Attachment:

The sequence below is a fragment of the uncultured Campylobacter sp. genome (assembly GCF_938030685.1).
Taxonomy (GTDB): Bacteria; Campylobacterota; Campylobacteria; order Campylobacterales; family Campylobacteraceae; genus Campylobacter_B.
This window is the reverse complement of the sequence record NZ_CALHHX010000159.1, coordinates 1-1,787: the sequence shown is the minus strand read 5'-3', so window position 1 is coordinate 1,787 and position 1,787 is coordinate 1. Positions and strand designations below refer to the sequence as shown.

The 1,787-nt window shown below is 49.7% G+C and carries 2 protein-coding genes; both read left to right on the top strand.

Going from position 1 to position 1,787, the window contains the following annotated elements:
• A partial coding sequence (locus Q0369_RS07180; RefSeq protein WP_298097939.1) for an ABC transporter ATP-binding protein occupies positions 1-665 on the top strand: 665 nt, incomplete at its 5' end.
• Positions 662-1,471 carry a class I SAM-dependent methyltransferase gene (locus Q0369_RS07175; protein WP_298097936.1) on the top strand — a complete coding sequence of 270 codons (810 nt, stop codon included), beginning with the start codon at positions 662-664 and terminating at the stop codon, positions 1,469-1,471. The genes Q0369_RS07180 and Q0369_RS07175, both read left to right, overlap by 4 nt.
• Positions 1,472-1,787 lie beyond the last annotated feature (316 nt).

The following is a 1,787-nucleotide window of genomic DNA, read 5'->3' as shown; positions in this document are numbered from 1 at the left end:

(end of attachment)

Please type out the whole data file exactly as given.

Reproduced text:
The sequence below is a fragment of the uncultured Campylobacter sp. genome (assembly GCF_938030685.1).
Taxonomy (GTDB): Bacteria; Campylobacterota; Campylobacteria; order Campylobacterales; family Campylobacteraceae; genus Campylobacter_B.
This window is the reverse complement of the sequence record NZ_CALHHX010000159.1, coordinates 1-1,787: the sequence shown is the minus strand read 5'-3', so window position 1 is coordinate 1,787 and position 1,787 is coordinate 1. Positions and strand designations below refer to the sequence as shown.

The 1,787-nt window shown below is 49.7% G+C and carries 2 protein-coding genes; both read left to right on the top strand.

Going from position 1 to position 1,787, the window contains the following annotated elements:
• A partial coding sequence (locus Q0369_RS07180; RefSeq protein WP_298097939.1) for an ABC transporter ATP-binding protein occupies positions 1-665 on the top strand: 665 nt, incomplete at its 5' end.
• Positions 662-1,471 carry a class I SAM-dependent methyltransferase gene (locus Q0369_RS07175; protein WP_298097936.1) on the top strand — a complete coding sequence of 270 codons (810 nt, stop codon included), beginning with the start codon at positions 662-664 and terminating at the stop codon, positions 1,469-1,471. The genes Q0369_RS07180 and Q0369_RS07175, both read left to right, overlap by 4 nt.
• Positions 1,472-1,787 lie beyond the last annotated feature (316 nt).

The following is a 1,787-nucleotide window of genomic DNA, read 5'->3' as shown; positions in this document are numbered from 1 at the left end: